When in January 2013 the chief of the International Monetary Fund (IMF), Christine Lagarde, attended the 5th international conference of finance ministers and central banks governors of the Maghreb countries, she talked about the necessity of boosting growth and employment within the region, while also reminding the distinguished audience that political issues still constitute a significant obstacle to achieving this goal. According to the IMF, the region should aim to achieve more openness, more integration and more FDI.
“A better-integrated Maghreb would allow countries to focus on their strengths. It would help the region stand against unfavorable external economic conditions, and would ultimately lead to more growth and jobs,” Mrs. Lagarde emphasized at the conference. IMF’s official stance on Maghreb is that economic integration in the region is necessary to attract investors, which will in turn translate into economic growth and more jobs.
FDI in the region – worth approximately 6.5 billion USD – account for only 2 percent of the MENA’s gross domestic product. “For the level of foreign direct investment to increase, Maghreb countries need to improve the business environment, make customs and taxation rules more transparent, make the judicial system more predictable and independent, and harmonize investment rules across the region,” Lagarde commented. IMF also recommends the region to diversify sectors for FDI in order to make the economies less vulnerable to a crisis in one industry. According to Mrs. Lagarde, however, particular MENA countries are too small to be interesting for investors by themselves hence the IMF is very supportive of a deepened model of economic integration.
Given Maghreb’s previous troublesome experience with Western models of economic integration – much like the problematic integration on the whole African continent – MENA economies are trying to use their own ways to attract foreign investors. King Mohammed VI of Morocco, for instance, created the Casablanca Financial City (CFC) already in 2010 to spur international interest in the country. CFC, somewhat resembling Asian-type economic hubs, is situated on 100 hectares and is located in Casablanca’s city center. The ‘village’ is envisioned to be investors’ gate to Francophone Africa.
Although still under construction, companies from around the world have already submitted their applications to start their operations in the city. In fact, the aim of the developers is not a modest one: “We want to bring the giants here. Think of the biggest names in the world of finance and professional services – Goldman Sachs, Citigroup, JP Morgan, General Electric, Bowman Gilfillan, all of them,“ explained a senior representative of the Moroccan Investment Development Agency (AMDI). The investment in CFC seems to have paid off as Morocco was North Africa’s top destination for foreign investors in 2012, according to the report of the United Nations Conference for Trade and Development (UNCTAD). The country absorbed 2, 836 million USD in FDI, and was followed by Egypt, Sudan, Tunisia, Algeria and Libya.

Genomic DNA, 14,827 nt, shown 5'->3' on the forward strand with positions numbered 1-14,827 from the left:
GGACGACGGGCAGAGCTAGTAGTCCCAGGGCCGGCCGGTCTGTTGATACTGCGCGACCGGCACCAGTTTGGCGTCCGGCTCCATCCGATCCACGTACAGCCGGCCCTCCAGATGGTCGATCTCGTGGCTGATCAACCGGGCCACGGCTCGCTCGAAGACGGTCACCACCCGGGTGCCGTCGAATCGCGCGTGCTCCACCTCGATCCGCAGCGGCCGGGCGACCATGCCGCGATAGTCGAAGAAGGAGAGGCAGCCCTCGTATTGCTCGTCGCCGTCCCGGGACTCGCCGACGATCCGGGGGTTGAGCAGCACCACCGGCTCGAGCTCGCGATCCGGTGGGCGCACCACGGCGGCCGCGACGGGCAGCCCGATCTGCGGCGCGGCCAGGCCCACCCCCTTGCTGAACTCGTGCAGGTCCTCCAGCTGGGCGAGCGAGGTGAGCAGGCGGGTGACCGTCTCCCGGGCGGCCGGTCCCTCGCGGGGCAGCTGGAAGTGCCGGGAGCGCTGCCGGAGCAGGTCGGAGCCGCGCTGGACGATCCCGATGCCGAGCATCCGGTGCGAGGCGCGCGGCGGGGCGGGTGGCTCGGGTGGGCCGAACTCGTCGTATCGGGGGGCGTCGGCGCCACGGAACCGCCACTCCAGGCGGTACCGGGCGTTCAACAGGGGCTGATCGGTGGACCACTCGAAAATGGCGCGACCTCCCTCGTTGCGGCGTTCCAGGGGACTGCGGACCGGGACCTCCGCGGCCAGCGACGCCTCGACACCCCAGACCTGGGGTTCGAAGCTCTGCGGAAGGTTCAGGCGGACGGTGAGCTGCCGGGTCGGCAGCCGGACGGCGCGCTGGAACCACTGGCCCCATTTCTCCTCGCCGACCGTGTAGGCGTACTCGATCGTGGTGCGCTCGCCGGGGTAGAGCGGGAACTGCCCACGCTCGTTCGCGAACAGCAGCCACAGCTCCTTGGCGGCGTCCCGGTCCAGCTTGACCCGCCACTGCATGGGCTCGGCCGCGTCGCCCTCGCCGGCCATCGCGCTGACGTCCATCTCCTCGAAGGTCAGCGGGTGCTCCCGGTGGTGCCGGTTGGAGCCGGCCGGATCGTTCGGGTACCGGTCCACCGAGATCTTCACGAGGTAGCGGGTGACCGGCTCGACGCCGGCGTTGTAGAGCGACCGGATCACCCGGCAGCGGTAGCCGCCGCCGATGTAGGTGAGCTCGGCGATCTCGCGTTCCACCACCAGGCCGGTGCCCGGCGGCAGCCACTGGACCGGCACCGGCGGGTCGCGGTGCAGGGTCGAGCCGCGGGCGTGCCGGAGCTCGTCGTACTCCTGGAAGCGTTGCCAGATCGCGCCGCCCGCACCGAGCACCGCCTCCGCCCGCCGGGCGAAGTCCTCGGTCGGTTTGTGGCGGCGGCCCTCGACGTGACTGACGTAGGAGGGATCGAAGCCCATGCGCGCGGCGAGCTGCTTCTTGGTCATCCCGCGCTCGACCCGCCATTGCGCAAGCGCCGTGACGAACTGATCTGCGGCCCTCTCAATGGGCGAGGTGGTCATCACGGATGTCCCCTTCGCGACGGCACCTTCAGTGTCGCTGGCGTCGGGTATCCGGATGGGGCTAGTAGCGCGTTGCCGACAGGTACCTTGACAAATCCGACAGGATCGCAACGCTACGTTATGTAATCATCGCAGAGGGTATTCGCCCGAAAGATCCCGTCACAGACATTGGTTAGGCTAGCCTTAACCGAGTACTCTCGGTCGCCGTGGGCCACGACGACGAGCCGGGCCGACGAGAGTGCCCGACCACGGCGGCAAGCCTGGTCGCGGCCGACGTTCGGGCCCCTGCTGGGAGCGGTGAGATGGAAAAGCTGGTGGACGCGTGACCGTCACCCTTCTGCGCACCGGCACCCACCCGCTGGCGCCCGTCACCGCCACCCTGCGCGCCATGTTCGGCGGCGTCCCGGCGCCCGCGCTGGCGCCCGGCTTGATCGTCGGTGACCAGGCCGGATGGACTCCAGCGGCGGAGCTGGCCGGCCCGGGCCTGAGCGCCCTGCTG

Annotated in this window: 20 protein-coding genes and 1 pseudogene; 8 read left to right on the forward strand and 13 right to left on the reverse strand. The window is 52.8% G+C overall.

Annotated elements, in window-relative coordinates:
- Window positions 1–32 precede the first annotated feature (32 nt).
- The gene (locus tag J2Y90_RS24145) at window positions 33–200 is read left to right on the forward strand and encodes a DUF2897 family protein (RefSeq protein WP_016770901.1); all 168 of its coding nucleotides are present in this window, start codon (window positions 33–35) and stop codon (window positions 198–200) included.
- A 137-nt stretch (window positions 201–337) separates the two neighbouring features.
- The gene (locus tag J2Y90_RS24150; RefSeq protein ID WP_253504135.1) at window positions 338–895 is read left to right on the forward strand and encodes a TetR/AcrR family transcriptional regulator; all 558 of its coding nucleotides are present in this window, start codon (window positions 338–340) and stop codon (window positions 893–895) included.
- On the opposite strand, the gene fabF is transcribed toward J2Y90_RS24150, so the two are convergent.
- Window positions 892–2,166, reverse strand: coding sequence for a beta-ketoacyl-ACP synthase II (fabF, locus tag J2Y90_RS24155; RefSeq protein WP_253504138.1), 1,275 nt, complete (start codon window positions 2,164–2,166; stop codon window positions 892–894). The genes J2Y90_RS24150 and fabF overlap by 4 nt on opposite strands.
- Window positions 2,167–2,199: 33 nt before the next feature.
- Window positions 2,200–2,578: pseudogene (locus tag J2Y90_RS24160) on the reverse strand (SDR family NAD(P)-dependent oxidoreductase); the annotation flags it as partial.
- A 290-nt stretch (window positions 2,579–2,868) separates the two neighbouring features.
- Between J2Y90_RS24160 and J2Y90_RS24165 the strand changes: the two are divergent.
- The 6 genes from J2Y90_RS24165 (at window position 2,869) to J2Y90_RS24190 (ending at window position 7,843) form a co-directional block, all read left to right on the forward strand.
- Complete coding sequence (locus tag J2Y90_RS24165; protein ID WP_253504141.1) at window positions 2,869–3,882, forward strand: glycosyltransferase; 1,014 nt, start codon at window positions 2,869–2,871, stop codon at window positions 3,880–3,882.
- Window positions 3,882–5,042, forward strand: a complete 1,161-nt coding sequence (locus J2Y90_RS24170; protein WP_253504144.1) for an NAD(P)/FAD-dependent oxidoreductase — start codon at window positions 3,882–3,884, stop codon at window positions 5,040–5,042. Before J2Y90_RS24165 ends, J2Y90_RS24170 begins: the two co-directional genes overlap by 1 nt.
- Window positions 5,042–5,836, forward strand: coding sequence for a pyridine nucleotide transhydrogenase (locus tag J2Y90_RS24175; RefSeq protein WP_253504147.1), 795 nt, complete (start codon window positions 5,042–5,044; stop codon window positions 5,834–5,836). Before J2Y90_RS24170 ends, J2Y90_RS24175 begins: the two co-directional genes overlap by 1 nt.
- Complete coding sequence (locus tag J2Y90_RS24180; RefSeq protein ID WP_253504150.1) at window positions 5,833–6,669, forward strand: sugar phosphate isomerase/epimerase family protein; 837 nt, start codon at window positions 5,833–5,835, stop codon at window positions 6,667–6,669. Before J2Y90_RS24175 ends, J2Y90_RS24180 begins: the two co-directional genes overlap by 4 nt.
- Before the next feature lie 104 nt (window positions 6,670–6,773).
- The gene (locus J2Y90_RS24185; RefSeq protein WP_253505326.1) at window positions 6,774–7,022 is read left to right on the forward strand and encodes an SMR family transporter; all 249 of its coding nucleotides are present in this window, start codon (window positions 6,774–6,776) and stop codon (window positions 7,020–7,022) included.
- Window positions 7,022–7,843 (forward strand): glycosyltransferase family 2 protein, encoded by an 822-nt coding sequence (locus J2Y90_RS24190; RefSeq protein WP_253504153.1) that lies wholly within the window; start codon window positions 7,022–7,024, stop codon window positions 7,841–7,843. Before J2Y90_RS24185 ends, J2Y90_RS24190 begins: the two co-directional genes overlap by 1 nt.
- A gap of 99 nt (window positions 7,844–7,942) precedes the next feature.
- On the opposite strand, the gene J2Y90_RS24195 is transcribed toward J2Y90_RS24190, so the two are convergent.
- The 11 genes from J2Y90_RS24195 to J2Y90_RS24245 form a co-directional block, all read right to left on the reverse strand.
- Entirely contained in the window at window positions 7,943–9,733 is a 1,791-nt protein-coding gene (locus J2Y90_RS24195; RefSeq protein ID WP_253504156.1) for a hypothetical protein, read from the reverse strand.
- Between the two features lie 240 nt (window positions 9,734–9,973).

Egypt, like Morocco, embarked on a series of serious plans to attract foreigners. Cairo took first steps in favor of foreign investment already in the 1970s, when free zones were established to promote export, innovation, foreign capital and entrepreneurship. Businesses, which operate within one of Egypt’s 10 free zones, draw on concessionary incentives such as lifetime exemption on all taxes and customs, labor provisions, the option to sell a certain amount of their goods in the domestic market in case custom duties are paid, or the exemption on import and export regulations. In addition to these ongoing enticements, Egyptian government is still making a continuous effort towards FDI. Many restrictions on investment have been removed, privatization broadened, transparency promoted, and competition as well as accountability encouraged. In March 2013, the country has also introduced an agenda to attract investors by enabling them to access U.S. dollars in exchange for the sell-off of their Egyptian assets.
As Christine Lagarde reckoned during the IMF conference, improving investment as well as strengthening private sector for the sake of entrepreneurship, FDI, innovation and job creation are all crucial to provide a boost for the region’s development. Yet, it is not obvious whether the Maghreb has once again to follow Western guidelines and plunge blindly into integration business before the countries of the region feel confident enough to take the step. Instead, MENA economies might well look closely at their Asian counterparts and learn some important lessons from their miracle experience. This is, in fact, something they seem to be doing anyway.